Are you leaving your compensation up to karma? I explored this concept as I thought back to the media coverage of a CEO at a known progressive Fortune 100 company.
I still can’t help but shudder over the comments of Microsoft CEO Satya Nadella at a fall 2014 women’s conference* (the largest women’s technical gathering no less!). To suggest that pay raises should be left to “karma” defies all sensibilities and any studies on the topic that point to the exact opposite! You must “ASK” for what you want and deserve, a one word theme we spent an entire day discussing in the first Signature Program in 2013.
The fact that women are not comfortable asking is beside the point. We need to get comfortable by understanding the market, knowing our value, confidently communicating that value and being specific on what we want. Yes, name the price!
To underscore this issue, two of our faculty at the Signature Program are global heads of HR. They told us that the problem of women NOT asking was so significant, that they began building in “workarounds” on their behalf. Indeed, we were told that women were offered the high end of the range because they accepted what was offered, whereas men were offered the lower end of the range because they always negotiated. And shamelessly!
After Mr. Nadella’s comments, Susan Orman published her viewpoint which is still relevant. An excerpt:
“The fact is, whether an explicit strategy or implicit assumption, management preys on women’s propensity to not negotiate, to be consummate team players, to be passive.
To suggest that good karma is all women need only fuels this dangerous mindset. It plays into what I see so many women hope to be true: that their good nature, get-along, consensus-building nature will be rewarded without asking. That’s naïve. We’re still dealing with a gender pay gap across diverse professions that often have women working at a discount of 20 percent to 30 percent less than what their male colleagues earn.”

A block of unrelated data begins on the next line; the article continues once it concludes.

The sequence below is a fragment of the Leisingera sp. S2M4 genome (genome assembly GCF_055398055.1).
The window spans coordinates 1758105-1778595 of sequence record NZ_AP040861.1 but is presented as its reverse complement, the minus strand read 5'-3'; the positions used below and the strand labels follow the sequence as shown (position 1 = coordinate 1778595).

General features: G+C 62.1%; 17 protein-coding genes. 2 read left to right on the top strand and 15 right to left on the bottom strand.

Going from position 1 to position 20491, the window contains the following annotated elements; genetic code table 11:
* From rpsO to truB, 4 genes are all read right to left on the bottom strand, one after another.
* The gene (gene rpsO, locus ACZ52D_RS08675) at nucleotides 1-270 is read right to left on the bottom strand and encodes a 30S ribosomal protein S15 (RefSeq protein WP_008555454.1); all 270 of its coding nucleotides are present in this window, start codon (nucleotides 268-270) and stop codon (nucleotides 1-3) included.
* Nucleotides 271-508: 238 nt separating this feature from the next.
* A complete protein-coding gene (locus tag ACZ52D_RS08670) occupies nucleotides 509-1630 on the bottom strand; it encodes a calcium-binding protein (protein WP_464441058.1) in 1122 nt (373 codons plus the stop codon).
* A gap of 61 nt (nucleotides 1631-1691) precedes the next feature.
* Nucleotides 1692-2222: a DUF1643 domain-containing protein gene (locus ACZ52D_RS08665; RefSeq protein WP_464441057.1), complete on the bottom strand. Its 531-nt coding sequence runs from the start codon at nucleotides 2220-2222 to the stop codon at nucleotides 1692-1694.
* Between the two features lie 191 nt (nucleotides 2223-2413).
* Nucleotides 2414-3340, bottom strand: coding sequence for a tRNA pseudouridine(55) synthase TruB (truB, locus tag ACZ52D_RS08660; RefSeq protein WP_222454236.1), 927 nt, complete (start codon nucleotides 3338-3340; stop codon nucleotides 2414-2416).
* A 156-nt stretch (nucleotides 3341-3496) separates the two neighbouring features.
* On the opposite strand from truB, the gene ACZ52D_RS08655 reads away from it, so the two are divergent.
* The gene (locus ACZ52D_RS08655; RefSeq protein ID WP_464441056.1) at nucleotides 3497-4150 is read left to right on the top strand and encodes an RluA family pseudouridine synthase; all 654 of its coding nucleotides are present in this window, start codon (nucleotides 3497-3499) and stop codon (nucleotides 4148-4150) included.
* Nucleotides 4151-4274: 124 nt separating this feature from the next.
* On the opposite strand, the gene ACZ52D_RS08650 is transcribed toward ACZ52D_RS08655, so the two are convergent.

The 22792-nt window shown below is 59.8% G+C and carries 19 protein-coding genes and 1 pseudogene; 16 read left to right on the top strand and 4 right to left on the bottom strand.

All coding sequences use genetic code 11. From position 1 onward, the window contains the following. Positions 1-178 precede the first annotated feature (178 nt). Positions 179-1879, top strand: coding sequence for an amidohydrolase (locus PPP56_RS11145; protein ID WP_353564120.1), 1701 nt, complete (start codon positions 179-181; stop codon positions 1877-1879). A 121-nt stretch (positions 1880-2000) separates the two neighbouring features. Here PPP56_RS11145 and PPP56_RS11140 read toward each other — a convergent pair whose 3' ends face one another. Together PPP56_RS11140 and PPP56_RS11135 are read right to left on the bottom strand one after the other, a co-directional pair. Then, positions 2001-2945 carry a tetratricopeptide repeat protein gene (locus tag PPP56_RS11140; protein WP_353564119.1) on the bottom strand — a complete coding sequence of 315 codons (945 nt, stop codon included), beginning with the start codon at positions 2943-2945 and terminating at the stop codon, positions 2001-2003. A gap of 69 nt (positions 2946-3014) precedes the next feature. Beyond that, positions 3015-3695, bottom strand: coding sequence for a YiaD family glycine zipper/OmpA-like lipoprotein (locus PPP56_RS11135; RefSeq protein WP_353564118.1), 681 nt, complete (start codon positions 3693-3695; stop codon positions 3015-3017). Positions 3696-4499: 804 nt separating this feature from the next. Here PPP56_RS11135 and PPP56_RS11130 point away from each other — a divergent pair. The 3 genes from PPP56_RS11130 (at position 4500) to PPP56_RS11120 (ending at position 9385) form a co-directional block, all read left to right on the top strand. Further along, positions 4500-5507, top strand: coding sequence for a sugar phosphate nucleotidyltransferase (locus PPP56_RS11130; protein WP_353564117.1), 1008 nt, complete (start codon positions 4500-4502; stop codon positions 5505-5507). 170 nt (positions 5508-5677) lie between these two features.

Well, the Karma thing sent me to search the word, and most of us would know the definition to be the principle of causality, where intent and actions of an individual influence the future of that individual. The word is rooted in a myriad of religions. Buddhists somewhat contradicted the notion that circumstances spring solely from past suggesting that if that were the case, then Karma is tantamount to fatalism.
Another summary of karma, “what goes around, comes around.”Indeed, that is what Mr. Nadella nearly stated during the conference.
“It’s not really about asking for a raise, but knowing and having faith that the system will give you the right raise. That might be one of the initial ‘super powers,’ that quite frankly, women (who) don’t ask for a raise have. It’s good karma. It will come back.”
Well Mr. Nadella, there is a lot out there on the use of “karma” if you just “Bing” it.
This illustration is one of the first images that appears on the browser results. Maybe this picture will make it a bit clearer for you.
*Reference to October 2014 Time article “Microsoft CEO Tells Women It’s Bad Karma to Ask for a Raise,” as reported by Laura Stampler